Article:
Degree Type


Date of Award


Degree Name

Doctor of Philosophy


Aerospace Engineering

First Advisor

Partha P Sarkar


Slender structures representing civil, mechanical and aerospace systems such as long-span bridges, high-rise buildings, stay cables, power-line cables, high light mast poles, crane-booms and aircraft wings could experience vortex-induced and buffeting excitations below their design wind speeds and divergent self-excited oscillations (flutter) beyond a critical wind speed because these are flexible. Traditional linear aerodynamic theories that are routinely applied for their response prediction are not valid in the galloping, or near-flutter regime, where large-amplitude vibrations could occur and during non-stationary and transient wind excitations that occur, for example, during hurricanes, thunderstorms and gust fronts. The linear aerodynamic load formulation for lift, drag and moment are expressed in terms of aerodynamic functions in frequency domain that are valid for straight-line winds which are stationary or weakly-stationary. Application of the frequency domain formulation is restricted from use in the nonlinear and transient domain because these are valid for linear models and stationary wind. The time-domain aerodynamic force formulations are suitable for finite element modeling, feedback-dependent structural control mechanism, fatigue-life prediction, and above all modeling of transient structural behavior during non-stationary wind phenomena. This has motivated the developing of time-domain models of aerodynamic loads that are in parallel to the existing frequency-dependent models. Parameters defining these time-domain models can be now extracted from wind tunnel tests, for example, the Rational Function Coefficients defining the self-excited wind loads can be extracted using section model tests using the free vibration technique. However, the free vibration method has some limitations because it is difficult to apply at high wind speeds, in turbulent wind environment, or on unstable cross sections with negative aerodynamic damping. In the current research, new algorithms were developed based on forced vibration technique for direct extraction of the Rational Functions. The first of the two algorithms developed uses the two angular phase lag values between the measured vertical or torsional displacement and the measured aerodynamic lift and moment produced on the section model subject to forced vibration to identify the Rational Functions. This algorithm uses two separate one-degree-of-freedom tests (vertical or torsional) to identify all the four Rational Functions or corresponding Rational Function Coefficients for a two degrees-of-freedom (DOF) vertical-torsional vibration model. It was applied to a streamlined section model and the results compared well with those obtained from earlier free vibration experiment. The second algorithm that was developed is based on direct least squares method. It uses all the data points of displacements and aerodynamic lift and moment instead of phase lag values for more accurate estimates. This algorithm can be used for one-, two- and three-degree-of-freedom motions. A two-degree-of-freedom forced vibration system was developed and the algorithm was shown to work well for both streamlined and bluff section models. The uniqueness of the second algorithms lies in the fact that it requires testing the model at only two wind speeds for extraction of all four Rational Functions. The Rational Function Coefficients that were extracted for a streamlined section model using the two-DOF Least Squares algorithm were validated in a separate wind tunnel by testing a larger scaled model subject to straight-line, gusty and boundary-layer wind.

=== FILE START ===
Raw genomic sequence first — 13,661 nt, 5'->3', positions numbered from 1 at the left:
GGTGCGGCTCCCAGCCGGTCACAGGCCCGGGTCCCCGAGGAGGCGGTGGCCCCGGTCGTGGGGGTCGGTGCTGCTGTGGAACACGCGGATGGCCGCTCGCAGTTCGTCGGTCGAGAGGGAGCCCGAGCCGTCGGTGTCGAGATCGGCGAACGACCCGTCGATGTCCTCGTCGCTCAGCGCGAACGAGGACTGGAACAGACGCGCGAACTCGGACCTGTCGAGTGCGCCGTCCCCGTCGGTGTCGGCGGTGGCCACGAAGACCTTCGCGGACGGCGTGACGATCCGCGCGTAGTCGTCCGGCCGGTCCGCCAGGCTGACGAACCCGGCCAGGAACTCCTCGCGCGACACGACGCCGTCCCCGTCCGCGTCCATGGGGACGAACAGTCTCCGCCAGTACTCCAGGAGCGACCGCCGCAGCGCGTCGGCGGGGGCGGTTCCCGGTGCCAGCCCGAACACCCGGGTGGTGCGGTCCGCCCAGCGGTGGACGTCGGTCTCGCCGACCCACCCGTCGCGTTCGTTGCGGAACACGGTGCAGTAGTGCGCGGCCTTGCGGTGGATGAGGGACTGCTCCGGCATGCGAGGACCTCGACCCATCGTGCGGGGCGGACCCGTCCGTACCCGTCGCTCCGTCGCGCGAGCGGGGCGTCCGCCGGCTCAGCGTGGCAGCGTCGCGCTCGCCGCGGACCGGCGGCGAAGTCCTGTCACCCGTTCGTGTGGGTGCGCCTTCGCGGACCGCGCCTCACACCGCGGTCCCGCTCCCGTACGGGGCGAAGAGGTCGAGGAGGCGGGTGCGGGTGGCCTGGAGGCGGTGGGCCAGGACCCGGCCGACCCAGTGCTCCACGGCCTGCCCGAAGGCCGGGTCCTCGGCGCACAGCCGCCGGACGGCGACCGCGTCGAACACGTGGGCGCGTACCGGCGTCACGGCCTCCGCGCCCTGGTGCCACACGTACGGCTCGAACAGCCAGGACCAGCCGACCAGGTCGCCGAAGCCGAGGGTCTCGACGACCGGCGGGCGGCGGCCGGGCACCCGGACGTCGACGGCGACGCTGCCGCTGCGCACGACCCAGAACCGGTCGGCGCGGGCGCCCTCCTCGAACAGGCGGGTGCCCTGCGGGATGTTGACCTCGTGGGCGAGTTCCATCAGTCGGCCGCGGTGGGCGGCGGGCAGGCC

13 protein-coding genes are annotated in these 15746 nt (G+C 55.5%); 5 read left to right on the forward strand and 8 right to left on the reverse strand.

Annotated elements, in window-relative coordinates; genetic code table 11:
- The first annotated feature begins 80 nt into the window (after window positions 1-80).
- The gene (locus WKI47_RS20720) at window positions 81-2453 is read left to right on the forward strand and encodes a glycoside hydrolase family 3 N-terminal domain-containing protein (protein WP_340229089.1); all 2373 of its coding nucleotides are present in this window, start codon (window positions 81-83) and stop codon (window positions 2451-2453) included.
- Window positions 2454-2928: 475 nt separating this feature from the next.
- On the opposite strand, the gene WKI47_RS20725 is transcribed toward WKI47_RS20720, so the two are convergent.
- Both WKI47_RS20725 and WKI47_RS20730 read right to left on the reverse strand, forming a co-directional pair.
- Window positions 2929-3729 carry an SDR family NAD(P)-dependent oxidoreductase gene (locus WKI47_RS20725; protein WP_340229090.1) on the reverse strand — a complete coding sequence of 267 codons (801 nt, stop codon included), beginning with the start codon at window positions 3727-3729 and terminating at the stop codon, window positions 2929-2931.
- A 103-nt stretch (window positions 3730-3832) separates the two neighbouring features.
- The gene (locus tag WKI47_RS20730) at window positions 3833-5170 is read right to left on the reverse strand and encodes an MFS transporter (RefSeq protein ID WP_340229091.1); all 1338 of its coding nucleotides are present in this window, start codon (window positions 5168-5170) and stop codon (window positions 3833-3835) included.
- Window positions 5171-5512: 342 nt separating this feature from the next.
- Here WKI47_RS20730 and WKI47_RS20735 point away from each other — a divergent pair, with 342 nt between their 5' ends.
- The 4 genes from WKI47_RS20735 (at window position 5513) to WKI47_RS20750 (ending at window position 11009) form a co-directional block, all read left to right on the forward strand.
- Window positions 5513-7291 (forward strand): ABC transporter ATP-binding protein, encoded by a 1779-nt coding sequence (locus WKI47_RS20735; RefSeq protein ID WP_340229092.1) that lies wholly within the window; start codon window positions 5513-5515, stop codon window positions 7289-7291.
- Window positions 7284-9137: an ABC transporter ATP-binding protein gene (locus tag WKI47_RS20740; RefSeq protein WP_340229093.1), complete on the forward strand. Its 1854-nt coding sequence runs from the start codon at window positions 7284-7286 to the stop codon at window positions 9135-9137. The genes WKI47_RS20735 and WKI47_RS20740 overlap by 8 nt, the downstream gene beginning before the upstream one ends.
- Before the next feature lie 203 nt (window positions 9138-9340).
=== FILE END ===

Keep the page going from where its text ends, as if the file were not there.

Copyright Owner

Bochao Cao



Date Available


File Format


File Size

145 pages